Tuberculosis (TB)

WHO warns against the use of inaccurate blood tests for active tuberculosis (TB)

WHO is calling for countries to ban the use of blood tests to diagnose active TB after evidence shows the results are inaccurate. Pictured is a patient at a TB ward in Jordan undergoing a blood test.
WHO/H. Darwish
WHO is calling for countries to ban the use of blood tests to diagnose active TB after evidence shows the results are inaccurate. Pictured is a patient at a TB ward in Jordan undergoing a blood test.

20 July 2011 | Geneva | WHO has called for countries to ban the use of serological (blood) tests to diagnose active TB disease in a policy issued today, which described the results from these blood tests as inaccurate and a major risk to the health of patients.

Despite the wide use of these blood tests, evidence reviewed by a WHO expert group and published today concluded that "commercial serological tests provide inconsistent and imprecise estimates" and that "it is strongly recommended that these tests not be used for the diagnosis of pulmonary and extra-pulmonary TB."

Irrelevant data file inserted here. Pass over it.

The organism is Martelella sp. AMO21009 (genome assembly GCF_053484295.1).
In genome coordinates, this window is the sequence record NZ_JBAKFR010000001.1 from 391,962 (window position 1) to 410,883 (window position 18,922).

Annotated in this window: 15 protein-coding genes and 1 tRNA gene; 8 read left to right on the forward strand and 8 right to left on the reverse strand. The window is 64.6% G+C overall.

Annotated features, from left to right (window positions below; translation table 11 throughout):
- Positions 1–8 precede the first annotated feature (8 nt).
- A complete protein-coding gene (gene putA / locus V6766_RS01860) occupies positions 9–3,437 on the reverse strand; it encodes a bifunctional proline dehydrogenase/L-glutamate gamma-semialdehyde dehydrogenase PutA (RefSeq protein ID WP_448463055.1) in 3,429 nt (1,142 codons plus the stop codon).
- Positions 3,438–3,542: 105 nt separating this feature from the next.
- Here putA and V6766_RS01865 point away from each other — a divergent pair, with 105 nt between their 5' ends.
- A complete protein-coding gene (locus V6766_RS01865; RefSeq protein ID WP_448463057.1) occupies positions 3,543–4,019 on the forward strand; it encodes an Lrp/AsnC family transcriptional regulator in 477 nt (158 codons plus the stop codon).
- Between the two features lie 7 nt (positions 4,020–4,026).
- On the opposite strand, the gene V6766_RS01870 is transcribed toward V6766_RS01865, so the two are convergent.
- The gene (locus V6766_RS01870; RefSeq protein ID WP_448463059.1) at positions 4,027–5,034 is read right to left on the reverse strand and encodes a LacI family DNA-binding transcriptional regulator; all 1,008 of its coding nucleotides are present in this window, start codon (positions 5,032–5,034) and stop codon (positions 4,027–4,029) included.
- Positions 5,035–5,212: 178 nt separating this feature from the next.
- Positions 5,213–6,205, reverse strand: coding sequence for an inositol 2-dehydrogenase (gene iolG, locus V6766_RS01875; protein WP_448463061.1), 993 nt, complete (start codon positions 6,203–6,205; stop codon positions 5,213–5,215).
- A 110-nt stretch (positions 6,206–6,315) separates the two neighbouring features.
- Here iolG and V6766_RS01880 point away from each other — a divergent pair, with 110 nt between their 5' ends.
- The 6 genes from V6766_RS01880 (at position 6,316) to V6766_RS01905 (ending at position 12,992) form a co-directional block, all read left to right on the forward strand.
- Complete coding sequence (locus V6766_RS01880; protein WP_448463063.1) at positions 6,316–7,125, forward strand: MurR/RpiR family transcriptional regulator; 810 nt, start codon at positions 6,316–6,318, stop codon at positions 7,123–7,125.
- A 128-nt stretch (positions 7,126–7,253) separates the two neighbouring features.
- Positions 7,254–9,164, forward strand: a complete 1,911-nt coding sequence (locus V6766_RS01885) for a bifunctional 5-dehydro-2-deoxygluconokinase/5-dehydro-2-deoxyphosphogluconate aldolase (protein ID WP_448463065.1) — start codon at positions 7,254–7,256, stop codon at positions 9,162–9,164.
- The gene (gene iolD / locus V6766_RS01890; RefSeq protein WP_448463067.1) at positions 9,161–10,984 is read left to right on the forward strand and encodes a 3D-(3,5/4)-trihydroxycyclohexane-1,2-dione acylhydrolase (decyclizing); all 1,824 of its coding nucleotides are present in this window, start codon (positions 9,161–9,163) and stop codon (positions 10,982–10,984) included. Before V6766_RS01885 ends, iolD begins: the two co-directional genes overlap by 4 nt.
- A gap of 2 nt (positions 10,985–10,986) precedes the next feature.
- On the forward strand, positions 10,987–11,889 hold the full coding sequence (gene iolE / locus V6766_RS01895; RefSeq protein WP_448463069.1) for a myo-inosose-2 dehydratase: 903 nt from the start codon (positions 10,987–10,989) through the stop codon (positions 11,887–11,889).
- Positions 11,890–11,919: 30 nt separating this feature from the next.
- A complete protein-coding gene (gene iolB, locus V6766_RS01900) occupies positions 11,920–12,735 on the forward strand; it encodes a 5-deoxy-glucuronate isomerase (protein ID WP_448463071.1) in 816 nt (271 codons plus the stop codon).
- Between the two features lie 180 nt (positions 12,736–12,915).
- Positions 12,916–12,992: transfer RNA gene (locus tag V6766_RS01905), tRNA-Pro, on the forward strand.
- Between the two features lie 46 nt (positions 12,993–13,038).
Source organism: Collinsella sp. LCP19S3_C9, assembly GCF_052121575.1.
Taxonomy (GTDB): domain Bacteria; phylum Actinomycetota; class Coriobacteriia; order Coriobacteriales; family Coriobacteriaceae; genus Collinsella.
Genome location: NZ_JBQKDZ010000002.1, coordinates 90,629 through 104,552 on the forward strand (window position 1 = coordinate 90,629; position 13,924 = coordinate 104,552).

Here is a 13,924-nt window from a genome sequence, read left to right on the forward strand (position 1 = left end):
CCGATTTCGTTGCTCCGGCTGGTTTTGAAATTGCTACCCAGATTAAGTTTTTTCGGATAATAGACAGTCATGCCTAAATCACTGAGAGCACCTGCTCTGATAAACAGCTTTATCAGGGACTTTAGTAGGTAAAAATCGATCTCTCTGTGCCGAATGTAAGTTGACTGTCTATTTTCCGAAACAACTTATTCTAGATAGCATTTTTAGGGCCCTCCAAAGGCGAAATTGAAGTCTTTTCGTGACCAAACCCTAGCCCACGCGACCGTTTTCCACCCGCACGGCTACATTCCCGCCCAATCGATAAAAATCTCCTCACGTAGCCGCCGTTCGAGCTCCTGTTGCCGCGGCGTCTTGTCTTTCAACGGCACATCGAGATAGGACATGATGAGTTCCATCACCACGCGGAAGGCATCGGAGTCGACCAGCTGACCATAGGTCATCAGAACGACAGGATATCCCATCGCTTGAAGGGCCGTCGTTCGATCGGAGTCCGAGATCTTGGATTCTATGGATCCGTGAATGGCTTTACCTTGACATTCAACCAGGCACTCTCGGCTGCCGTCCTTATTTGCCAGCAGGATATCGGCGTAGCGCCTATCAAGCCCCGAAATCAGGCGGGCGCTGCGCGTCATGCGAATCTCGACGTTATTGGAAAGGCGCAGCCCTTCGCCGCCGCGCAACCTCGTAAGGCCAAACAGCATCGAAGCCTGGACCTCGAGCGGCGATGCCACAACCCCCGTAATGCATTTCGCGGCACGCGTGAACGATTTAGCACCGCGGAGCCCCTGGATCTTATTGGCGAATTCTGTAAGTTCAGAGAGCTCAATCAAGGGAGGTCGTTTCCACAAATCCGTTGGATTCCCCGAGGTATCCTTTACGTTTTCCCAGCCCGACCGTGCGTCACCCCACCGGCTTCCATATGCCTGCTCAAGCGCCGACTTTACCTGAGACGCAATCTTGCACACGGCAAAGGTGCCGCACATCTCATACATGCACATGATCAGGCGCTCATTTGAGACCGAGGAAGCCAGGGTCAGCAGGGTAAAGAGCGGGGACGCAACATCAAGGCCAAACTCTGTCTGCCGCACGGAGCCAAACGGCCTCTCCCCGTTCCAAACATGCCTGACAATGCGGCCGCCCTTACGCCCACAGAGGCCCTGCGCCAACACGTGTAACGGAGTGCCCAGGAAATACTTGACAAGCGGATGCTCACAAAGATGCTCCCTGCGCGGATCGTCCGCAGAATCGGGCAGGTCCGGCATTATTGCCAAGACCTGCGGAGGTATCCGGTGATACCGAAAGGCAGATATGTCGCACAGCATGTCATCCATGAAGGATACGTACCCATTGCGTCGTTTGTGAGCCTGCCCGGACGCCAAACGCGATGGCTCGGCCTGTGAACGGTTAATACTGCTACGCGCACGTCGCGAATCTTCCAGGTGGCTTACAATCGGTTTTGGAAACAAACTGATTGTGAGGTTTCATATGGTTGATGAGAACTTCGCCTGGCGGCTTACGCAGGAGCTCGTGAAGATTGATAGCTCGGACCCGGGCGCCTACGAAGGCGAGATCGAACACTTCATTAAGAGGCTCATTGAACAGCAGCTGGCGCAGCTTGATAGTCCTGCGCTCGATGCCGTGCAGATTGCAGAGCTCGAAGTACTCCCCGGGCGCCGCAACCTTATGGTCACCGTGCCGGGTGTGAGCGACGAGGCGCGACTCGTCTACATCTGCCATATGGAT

More than a million TB blood tests (also known as serodiagnostic or serological tests) are carried out every year, usually at a substantial cost to patients.

Today's recommendation does not apply to serological tests for latent TB infection, currently under review by WHO and findings expected to be released next month.

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